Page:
To truly stand out in the music industry, your style has to be distinct, you have to have gumption, and you have to resilient. Uilleann pipe player Paddy Keenan has mastered all three defining points.
He plays an instrument whose sound is so distinct you have no choice but to sit up and listen.
In the '70s, he spearheaded The Bothy Band, an Irish Folk ensemble that brought their brand of music to the mainstream; and after battling more than a few setbacks, has hit an even keel of playing his pipes and traveling the world.
In anticipation of his performance on May 9 with guitarist John Walsh at Richland Community Hall, Keenan talked with me about sticking with such a choice instrument, turning down a meeting with the Beatles, and playing alone.
Here is an excerpt of the conversation:
On performing solo: "I like it. It's a chance of course as well for people to hear the instrument without being smothered out by any other guitars and things. People do like to join in. People wiht instruments and they're sitting there and you ask them up and they like it. It's good for the audience, it's good for me, it's refreshing - that helps too."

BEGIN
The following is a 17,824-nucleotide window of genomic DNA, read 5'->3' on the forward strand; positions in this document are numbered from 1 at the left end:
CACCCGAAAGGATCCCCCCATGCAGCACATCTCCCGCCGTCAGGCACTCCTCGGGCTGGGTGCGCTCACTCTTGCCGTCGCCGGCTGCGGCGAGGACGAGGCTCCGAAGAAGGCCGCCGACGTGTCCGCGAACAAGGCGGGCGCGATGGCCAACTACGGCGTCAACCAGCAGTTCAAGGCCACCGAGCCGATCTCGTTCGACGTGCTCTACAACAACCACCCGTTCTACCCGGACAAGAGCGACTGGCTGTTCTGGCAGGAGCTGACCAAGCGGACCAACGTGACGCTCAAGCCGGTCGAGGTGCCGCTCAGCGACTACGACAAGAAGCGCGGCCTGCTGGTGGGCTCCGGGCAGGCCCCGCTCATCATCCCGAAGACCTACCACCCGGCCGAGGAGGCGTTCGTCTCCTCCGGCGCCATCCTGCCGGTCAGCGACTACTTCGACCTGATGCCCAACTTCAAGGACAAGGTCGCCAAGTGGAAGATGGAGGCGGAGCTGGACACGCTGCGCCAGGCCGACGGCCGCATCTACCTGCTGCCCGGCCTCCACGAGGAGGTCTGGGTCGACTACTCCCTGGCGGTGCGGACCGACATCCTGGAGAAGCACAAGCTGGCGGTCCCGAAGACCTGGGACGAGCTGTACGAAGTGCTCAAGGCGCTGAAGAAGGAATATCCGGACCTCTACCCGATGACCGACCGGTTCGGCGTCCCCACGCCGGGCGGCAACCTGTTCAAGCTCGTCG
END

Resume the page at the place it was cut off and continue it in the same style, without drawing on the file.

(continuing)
On the Legacy of The Bothy Band: "It actually surprises me, because even today in the states there are people interested in the time of The Bothy Band, and... kids are influenced by the same music that they're introduced to by their parents. I didn't know at all that the band's music was so influential over here."
On his missed meeting with John Lennon: "In the 60's I was asked to go show the pipes to John Lennon - it's a pity I didn't. I was 18 and I sort of chickened out on that. It's possible I'm the only person who ever refused a meeting with The Beatles. They were looking for a different instrumentation, and England and Ireland at the time were at war with each other. I didn't think they would be a very welcoming instrument. I'm not proud to say that, by the way!"
On what other career he would have considered pursuing had he not chosen music: "My dad was a traveling man. And he said to me 'I don't have a lot [to give you], but I'll give you the music. For one, you'll never starve, and it will break all language barriers.' Which it has done so far for me. I honestly don't know...the music was always there. It keeps me going, I don't need much more from it, and as I said I'm lucky to get all the work that I do."